Some Thoughts on “The Slap”
My boyfriend and I recently finished the Australian series called The Slap. Originally based on a book, this well done production from 2011 was only eight episodes long. But we got hooked. I enjoyed how well-rounded the characters were and in each of the episodes, you see a different perspective from each person.
The story surrounds the events that unfolded at Hector’s 40th birthday barbecue where he invited both family and close friends to celebrate his mid-crisis day. A little four year old boy named Hugo terrorizes all the others, pulling out LPs from Hector’s beloved jazz collection, breaking the console of one of the kids’ play stations and throwing general tantrums.
His mother, Rosie, refuses to discipline him and each time he causes a ruckus, she quickly tries to soothe the four year old by offering him her breast.
Yes, the kid still breastfeeds.
I really have nothing against breastfeeding and think that it is a really powerful way for a child to bond with his or her mother. But breastfeeding a four year old? I know that this series was fictional, but we couldn’t help ourselves from being a little repulsed at this concept. The mother herself could not see that something was fundamentally wrong.
Her parenting style was completely non-authoritarian. That is why the kid had the freedom to be the brat he was and rampage throughout the home. Rosie never punished Hugo – he was always the victim. Her husband Gary, who happened to be an alcoholic, did not have any say in the matter. She was running the whole show.
What subsequently happened during a cricket match with the kids was Hugo swinging a bat at the others. He kicked one of the adults in the shin incredibly hard and Hector’s cousin Harry ends up slapping the kid on the face. It’s a mixed moment for the audience because personally you probably wanted to slap that kid as well.
But what transpires afterwards is really fascinating as you begin to see each person’s point of view, what they thought of the slap, the loyalties of family versus friends and how the relationships suddenly become more complicated when Rosie and Gary choose to press charges.
When I watched these scenes, all I could think about were those types of parents who let their children run wild without any discipline at all. They give their kids choices and try to reason with them, creating entitled little monsters who will never apologize for their actions.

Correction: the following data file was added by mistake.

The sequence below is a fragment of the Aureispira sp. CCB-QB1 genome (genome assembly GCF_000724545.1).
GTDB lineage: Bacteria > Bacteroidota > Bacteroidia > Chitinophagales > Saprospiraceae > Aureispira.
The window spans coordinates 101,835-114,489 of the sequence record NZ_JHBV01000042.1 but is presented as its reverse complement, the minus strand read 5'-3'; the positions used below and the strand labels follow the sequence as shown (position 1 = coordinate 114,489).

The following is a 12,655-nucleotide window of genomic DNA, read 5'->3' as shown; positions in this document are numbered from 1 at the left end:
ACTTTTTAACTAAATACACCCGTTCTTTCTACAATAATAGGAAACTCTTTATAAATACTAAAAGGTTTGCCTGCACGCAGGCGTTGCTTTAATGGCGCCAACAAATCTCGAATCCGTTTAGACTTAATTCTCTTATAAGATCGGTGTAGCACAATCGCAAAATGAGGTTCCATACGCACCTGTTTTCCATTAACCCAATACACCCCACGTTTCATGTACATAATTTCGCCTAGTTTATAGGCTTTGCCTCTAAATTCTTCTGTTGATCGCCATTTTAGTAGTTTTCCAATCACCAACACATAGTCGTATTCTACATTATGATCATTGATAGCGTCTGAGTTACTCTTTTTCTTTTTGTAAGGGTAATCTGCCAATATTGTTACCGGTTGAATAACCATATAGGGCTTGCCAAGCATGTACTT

During one scene in the series, Anouk, a longtime friend of Rosie’s, tells her blatantly that everyone wanted to slap Hugo that day and that Rosie never punishes him. Upon hearing this very honest feedback, Rosie goes ballistic and then implies that her friend does not have the right to say anything about it because Anouk is not a mother.
If you don’t have a child, why are you not allowed to have an opinion on this? Even thought I’m not a mother, I do have a certain degree of emotional and social awareness and I do know how to treat other people. This applies to kids as well. Sure, it’s hard to raise a child and I may not know exactly what it entails, but I can still take a stand.
And my opinion is this –
They need leaders in the family, not just parents who want to be their friends or treat them as special beings. Parenting, much like dog-training, is about being firm when needed and affectionate at other times. It is not one or the other.
I thought that the show was incredibly well done – depicting the difficulties of being not just a parent, but being human. We all have faults and we all do things that can have severe ramifications. But being an adult means that you learn to take responsibility for your actions. And being a parent means that you ideally teach that to your kids.
Hopefully, from this point, we can teach and raise kids who really care and develop some empathy. And be role models for them – whether or not we are biological parents.
Photo Credit: Flickr Creative Commons via Mindaugus Danys.